I logged into my account over at Verizon and activated the call block feature and added two numbers. I'm mildly disappointed to discover that there is a 100 number limit. I have this terrible feeling I'm gonna max that out in about a year. But we shall see.

There are basically two categories of calls that I'm getting that drive me bananas. One is a robocall saying they can give me a discount on my electric bill. I have no idea what this is, but I bothered to click through the menu this time until I got someone and asked them to put me on their Do Not Call list. Then I thought about it, did a little looking on, thought about the 555 call prefix, and went over to Verizon.

The other category of call is not a robocall, it's a live human being with a spiel about how this isn't a sales call but they are talking about solar panels and I always call a halt to that one, tell them I already have solar panels and That Is the End of That. I _assume_ these people have the sense to mark that in their database, but I may need to start telling them to add me to their Do Not Call List, also.

I'm not kidding. I'm getting 3+ of these calls _a day_. The last two robocalls were within less than a half hour (25 minutes apart).

ETA: After doing some looking around and talking to R., I signed up with NoMoRobo. If anyone else out there is already using this service and has an opinion, I'm interested.

Interesting coverage of the issue and Nomorobo and the FTC contest over at Wired:

Here's the CTIA filing opposing carrier mandates to block robocalls with blacklist/whitelist solutions:

It seems kinda bullshit. You could -- people used to -- make the exact same argument against anti-spam solutions by email providers. And yet I, for one, am _oh so happy_ that those solutions exist. Nomorobo has a reporting page for unwanted numbers that made it through -- and wanted numbers that did not.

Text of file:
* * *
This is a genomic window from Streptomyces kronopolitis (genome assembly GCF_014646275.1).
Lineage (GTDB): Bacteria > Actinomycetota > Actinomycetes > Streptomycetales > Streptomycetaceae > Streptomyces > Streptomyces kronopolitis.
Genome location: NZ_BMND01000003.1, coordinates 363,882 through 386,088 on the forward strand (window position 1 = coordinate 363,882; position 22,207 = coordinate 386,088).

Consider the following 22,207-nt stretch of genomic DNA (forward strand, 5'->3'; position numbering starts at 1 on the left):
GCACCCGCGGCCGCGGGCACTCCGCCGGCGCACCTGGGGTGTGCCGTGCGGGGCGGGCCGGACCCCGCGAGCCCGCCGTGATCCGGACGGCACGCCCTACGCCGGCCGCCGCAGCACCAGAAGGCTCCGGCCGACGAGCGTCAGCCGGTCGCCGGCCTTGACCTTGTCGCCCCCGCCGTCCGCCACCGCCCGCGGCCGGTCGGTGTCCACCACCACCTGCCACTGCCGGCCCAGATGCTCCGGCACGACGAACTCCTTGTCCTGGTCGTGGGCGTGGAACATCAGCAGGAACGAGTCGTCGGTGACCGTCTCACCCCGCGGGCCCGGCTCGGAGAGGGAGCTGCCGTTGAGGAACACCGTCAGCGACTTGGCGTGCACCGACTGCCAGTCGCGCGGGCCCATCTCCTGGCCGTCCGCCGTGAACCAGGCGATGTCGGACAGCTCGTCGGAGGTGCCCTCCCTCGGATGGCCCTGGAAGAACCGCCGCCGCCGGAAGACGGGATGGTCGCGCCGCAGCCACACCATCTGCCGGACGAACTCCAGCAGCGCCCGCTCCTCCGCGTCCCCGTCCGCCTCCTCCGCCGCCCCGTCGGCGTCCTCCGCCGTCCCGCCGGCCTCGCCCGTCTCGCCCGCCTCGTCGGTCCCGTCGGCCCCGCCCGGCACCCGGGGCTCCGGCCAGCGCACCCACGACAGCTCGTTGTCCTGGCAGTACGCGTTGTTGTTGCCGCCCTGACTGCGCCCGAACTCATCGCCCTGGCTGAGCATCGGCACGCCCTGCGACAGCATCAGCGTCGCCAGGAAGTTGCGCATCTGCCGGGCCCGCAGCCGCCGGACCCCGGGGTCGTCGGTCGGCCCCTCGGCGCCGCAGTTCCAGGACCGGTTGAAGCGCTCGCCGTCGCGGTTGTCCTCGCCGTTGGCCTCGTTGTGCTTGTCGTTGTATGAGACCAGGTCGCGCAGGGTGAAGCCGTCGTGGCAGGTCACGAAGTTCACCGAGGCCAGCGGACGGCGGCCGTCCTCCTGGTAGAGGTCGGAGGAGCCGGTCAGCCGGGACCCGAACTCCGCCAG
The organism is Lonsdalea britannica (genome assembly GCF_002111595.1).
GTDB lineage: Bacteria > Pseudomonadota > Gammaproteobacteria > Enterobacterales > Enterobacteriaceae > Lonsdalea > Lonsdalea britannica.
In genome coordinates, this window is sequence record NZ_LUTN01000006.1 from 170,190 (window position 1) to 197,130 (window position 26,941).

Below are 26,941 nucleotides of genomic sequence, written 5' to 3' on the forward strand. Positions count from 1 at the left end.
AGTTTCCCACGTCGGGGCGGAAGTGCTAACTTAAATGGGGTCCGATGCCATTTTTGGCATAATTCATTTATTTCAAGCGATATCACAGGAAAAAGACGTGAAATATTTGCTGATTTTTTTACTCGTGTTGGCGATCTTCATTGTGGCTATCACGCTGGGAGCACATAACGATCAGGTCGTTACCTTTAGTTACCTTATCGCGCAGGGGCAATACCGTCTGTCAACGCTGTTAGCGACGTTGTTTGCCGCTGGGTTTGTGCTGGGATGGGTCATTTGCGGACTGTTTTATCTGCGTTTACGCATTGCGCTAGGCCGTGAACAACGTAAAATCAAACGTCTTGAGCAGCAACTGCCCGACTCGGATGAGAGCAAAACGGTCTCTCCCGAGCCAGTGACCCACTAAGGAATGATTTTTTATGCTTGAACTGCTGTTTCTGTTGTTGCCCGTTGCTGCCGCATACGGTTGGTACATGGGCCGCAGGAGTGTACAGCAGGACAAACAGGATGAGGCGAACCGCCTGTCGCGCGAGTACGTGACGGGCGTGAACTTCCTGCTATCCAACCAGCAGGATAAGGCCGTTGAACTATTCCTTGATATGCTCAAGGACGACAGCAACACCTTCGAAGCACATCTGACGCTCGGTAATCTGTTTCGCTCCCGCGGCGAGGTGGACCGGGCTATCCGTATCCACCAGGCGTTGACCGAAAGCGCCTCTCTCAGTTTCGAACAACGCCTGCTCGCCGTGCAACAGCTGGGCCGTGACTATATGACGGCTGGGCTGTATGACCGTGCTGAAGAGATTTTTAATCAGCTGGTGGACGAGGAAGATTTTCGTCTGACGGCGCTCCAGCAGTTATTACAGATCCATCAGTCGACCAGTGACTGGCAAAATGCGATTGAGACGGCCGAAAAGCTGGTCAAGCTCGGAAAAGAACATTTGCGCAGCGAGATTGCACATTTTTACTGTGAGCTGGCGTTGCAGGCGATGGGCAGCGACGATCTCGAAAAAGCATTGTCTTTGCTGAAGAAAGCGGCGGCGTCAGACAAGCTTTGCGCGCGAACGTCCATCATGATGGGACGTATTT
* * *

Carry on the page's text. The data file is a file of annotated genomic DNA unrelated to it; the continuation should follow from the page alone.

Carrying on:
CTIA also suggests spoofers could evade the Nomorobo whitelist/blacklist solution by just not having a caller id; that's silly, because many people block everything that doesn't have a caller id so that doesn't help the robo caller at all. CTIA also raises arguments like, hey, it's a legal robocall (charity, political) so it has to go through. I don't like that argument, altho I can kind of see what they are getting at. CTIA also seems very worried about using simul-ring by third parties, for privacy reasons, but honestly, if you think that a bunch of marks should be required to decide whether to listen to a scam and for how long, you should _definitely_ let me make this decision for myself.

I tend to be a little suspicious of proposals to fix endemic problems through consumer education. Sometimes, that's all you can do. But I guess I keep hoping that we could do something a little more effective here.

Consumerist coverage (I have huge issues with them) of the FTC vs FCC vs carriers debate over whether carriers are allowed to/should jump into this fight:

FCC page on TCPA for robocalls:

But this legislation is problematic. The robocalls we are currently getting are almost certainly NOT legit businesses. They are scams. And TCPA has been used recently as a tool to extract money from large companies, often on a very bogus basis.

More from the Consumerist, with a nutty last paragraph:

"Kevin Rupy of phone industry trade group USTelecom" "said that the telecom industry is working on ways to make caller ID more secure so that consumers can be certain the number that pops up is accurate. However, caller ID spoofing is not illegal and has legitimate uses — for example, victims of abuse trying to hide their identity — that prevent the government from outlawing it outright."

If victims of abuse trying to hide their identity is the only reason or even the best reason for letting people spoof caller id, we should get rid of it now. There are way more abusers taking advantage of this than victims, and our population of people likely to be scammed is going to be growing in absolute terms and as a fraction of the population for years to come. This justification is right up there with the Denton empire explanation for allowing anonymous comments to go live immediately, leading to the Jezebel rape gif problem.

Consumerist really does kinda suck. If you want to justify Spoofing Caller ID, the wikipedia article gives a much better list of arguments:

Current FTC robocall contest: figure out a way to direct robocalls to a honeypot.